If you’re like me, you probably grew up thinking of the Solar System as basically a flat plane (the plane of the ecliptic), with the Sun in the center and the planets in their various orbits sliding around that plane at a given distance from the Sun. Each of the planets has a north pole that points roughly in the same direction, “up” from the plane. Well, each of the planets except Uranus; Uranus is completely lying on its side, with an axial tilt of 98°, rolling through its orbit like a ball whereas the others are more like spinning tops (apologies to Fraser Cain of Universe Today for borrowing his imagery; I can’t think of a better way to describe it). Anyway, Uranus aside, this way of thinking about the Solar System and the plane of the ecliptic leads to the idea that the Solar System has something of an “up” that all the planets’ north poles somewhat point to, and a “down” that the various south poles point to.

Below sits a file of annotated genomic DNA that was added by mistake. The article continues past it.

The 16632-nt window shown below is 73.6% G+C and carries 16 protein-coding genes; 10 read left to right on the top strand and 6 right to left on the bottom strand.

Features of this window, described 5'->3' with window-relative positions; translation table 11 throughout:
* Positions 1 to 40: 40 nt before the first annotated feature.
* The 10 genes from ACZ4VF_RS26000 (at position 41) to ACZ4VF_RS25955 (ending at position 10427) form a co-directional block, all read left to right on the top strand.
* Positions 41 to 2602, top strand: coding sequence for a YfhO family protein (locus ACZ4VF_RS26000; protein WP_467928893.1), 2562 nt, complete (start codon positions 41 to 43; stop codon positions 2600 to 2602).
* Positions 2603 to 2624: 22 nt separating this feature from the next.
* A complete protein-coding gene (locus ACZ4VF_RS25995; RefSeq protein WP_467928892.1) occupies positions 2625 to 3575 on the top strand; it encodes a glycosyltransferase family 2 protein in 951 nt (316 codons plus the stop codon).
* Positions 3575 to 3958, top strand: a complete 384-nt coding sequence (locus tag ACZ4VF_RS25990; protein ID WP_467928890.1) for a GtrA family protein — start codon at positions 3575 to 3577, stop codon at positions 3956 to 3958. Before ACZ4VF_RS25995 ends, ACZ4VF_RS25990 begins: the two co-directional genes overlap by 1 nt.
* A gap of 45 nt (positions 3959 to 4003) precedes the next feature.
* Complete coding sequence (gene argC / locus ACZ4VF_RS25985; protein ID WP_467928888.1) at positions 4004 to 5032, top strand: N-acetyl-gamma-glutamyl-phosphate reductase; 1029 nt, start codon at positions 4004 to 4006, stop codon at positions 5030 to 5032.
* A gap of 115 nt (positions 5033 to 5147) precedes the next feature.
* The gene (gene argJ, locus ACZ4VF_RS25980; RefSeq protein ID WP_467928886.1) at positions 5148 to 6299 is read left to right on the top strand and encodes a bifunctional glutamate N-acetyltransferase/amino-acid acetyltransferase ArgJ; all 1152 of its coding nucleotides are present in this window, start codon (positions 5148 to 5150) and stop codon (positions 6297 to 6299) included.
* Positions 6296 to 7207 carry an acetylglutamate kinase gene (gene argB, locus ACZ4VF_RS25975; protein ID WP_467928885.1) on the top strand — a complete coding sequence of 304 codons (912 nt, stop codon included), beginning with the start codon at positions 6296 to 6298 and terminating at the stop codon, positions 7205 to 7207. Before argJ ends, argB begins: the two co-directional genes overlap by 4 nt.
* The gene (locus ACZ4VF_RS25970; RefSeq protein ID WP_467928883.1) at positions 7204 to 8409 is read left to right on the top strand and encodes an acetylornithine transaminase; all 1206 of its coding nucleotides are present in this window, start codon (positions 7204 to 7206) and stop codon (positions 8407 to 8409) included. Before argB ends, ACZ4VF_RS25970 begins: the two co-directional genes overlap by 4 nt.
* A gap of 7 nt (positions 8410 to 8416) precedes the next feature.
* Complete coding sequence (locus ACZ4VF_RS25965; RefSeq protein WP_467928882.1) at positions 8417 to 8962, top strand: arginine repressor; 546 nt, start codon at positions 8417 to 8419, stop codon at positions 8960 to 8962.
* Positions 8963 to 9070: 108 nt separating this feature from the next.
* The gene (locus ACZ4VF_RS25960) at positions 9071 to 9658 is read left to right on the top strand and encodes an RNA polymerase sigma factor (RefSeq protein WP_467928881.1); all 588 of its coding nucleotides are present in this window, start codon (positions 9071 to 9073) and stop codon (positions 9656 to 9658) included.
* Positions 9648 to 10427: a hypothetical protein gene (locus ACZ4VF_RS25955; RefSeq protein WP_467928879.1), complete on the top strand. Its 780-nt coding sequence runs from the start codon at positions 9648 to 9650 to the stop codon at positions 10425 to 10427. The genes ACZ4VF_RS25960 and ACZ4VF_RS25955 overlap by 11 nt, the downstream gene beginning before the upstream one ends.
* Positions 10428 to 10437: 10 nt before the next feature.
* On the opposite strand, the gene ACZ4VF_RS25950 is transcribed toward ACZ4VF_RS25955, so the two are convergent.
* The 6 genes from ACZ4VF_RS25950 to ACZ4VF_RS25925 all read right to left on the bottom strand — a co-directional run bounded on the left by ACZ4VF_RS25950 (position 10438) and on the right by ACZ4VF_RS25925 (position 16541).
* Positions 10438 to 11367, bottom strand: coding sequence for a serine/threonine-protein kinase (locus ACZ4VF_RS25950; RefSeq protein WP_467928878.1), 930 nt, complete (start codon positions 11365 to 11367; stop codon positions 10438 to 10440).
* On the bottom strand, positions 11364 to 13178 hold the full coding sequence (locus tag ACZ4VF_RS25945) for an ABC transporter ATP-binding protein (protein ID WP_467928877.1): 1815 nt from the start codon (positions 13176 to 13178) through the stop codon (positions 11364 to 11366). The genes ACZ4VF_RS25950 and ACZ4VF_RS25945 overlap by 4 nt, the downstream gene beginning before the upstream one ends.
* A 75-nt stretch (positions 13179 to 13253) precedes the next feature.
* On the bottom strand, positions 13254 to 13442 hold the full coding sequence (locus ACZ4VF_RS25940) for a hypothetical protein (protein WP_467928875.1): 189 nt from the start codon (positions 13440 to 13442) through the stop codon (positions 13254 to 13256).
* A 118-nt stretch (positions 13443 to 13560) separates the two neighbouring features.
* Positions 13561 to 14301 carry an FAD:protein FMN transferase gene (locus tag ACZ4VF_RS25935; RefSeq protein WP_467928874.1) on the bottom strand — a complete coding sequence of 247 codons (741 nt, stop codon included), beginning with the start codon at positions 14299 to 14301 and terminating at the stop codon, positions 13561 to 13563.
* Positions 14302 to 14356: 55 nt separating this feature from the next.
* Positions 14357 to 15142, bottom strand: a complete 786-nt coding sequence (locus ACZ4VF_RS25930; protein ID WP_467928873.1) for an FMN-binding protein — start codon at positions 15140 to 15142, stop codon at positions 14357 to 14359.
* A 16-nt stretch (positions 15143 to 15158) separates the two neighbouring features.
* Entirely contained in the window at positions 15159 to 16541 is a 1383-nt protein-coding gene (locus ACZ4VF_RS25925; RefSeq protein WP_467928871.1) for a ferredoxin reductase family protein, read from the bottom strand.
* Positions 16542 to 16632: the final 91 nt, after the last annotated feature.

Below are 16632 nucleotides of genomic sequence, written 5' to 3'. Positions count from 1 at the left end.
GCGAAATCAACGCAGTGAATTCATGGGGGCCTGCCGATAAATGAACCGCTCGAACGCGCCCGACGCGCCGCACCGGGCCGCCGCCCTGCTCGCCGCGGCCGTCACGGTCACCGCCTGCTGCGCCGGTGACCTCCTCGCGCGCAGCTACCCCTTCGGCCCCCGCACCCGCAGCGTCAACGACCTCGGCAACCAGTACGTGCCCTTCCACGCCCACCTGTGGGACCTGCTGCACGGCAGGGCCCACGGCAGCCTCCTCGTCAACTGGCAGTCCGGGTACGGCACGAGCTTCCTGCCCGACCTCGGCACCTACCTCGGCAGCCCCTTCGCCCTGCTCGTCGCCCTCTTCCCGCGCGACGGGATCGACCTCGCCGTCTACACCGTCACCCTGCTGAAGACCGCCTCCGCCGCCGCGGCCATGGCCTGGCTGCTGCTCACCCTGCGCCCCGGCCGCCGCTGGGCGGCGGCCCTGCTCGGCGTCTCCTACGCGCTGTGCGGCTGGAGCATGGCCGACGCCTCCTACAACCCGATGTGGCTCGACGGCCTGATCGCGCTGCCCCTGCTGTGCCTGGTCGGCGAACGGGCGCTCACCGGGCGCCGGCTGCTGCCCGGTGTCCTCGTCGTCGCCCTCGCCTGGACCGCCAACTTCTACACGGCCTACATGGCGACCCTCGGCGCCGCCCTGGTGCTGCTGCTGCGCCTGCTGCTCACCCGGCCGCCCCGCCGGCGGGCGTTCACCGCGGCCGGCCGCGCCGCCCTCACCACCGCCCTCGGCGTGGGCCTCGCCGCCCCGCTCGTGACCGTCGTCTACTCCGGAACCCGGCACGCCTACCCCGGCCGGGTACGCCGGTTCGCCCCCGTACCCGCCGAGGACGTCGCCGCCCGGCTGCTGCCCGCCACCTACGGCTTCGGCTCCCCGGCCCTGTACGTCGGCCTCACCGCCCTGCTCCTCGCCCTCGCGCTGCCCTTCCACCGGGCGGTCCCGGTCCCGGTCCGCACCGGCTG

This is not a useful way to think about space. Thinking like this is what leads to engineers constructing the Death Star, with such obvious design flaws that both the first and second versions suffered catastrophic failure with just a tiny nudge. Don’t be one of those engineers.

image credit: Andy Langager / via cc by-nc 2.0

Astronauts onboard the ISS don’t think of the general direction of Earth’s north pole as “up.” If anything, it’s sort of sideways. The effects of free fall notwithstanding, the ISS and everyone in it remain subject to Earth’s gravity at about 90% of what we feel on the ground — they just don’t notice it because they are falling all the time, just as I described in my previous post on this topic. If there’s a “down,” it’s toward the Earth’s surface, and “up” is away from Earth.